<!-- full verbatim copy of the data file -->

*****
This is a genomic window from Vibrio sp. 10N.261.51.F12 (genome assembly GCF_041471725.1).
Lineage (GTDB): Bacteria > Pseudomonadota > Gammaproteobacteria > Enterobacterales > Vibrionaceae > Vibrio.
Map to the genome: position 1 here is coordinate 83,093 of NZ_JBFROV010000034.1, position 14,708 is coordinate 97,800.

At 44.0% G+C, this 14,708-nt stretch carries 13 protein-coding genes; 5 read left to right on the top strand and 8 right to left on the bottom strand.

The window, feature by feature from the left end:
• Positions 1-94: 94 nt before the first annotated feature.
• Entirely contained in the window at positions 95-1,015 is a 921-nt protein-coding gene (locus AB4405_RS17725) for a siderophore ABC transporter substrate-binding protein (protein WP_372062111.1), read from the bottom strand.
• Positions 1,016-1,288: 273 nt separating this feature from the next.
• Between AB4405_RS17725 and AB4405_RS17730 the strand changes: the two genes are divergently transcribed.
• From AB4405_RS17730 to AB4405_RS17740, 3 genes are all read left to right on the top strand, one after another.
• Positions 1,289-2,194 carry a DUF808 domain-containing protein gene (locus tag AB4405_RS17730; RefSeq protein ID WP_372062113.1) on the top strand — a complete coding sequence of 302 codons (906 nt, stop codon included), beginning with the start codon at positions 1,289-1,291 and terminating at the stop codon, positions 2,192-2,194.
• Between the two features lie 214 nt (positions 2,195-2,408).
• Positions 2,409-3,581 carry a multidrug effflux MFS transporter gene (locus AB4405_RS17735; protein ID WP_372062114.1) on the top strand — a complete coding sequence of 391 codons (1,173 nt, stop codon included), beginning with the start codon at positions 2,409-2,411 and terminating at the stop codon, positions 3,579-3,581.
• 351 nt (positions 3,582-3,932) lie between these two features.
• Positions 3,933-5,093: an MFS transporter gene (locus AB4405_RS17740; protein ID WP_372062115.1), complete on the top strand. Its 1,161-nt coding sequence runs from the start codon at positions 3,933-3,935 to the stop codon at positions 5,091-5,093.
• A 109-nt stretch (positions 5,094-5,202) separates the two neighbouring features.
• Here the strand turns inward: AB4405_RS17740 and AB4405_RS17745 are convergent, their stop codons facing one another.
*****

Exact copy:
This is a genomic window from Vibrio sp. 10N.261.51.F12 (genome assembly GCF_041471725.1).
Lineage (GTDB): Bacteria > Pseudomonadota > Gammaproteobacteria > Enterobacterales > Vibrionaceae > Vibrio.
Map to the genome: position 1 here is coordinate 83,093 of NZ_JBFROV010000034.1, position 14,708 is coordinate 97,800.

At 44.0% G+C, this 14,708-nt stretch carries 13 protein-coding genes; 5 read left to right on the top strand and 8 right to left on the bottom strand.

The window, feature by feature from the left end:
• Positions 1-94: 94 nt before the first annotated feature.
• Entirely contained in the window at positions 95-1,015 is a 921-nt protein-coding gene (locus AB4405_RS17725) for a siderophore ABC transporter substrate-binding protein (protein WP_372062111.1), read from the bottom strand.
• Positions 1,016-1,288: 273 nt separating this feature from the next.
• Between AB4405_RS17725 and AB4405_RS17730 the strand changes: the two genes are divergently transcribed.
• From AB4405_RS17730 to AB4405_RS17740, 3 genes are all read left to right on the top strand, one after another.
• Positions 1,289-2,194 carry a DUF808 domain-containing protein gene (locus tag AB4405_RS17730; RefSeq protein ID WP_372062113.1) on the top strand — a complete coding sequence of 302 codons (906 nt, stop codon included), beginning with the start codon at positions 1,289-1,291 and terminating at the stop codon, positions 2,192-2,194.
• Between the two features lie 214 nt (positions 2,195-2,408).
• Positions 2,409-3,581 carry a multidrug effflux MFS transporter gene (locus AB4405_RS17735; protein ID WP_372062114.1) on the top strand — a complete coding sequence of 391 codons (1,173 nt, stop codon included), beginning with the start codon at positions 2,409-2,411 and terminating at the stop codon, positions 3,579-3,581.
• 351 nt (positions 3,582-3,932) lie between these two features.
• Positions 3,933-5,093: an MFS transporter gene (locus AB4405_RS17740; protein ID WP_372062115.1), complete on the top strand. Its 1,161-nt coding sequence runs from the start codon at positions 3,933-3,935 to the stop codon at positions 5,091-5,093.
• A 109-nt stretch (positions 5,094-5,202) separates the two neighbouring features.
• Here the strand turns inward: AB4405_RS17740 and AB4405_RS17745 are convergent, their stop codons facing one another.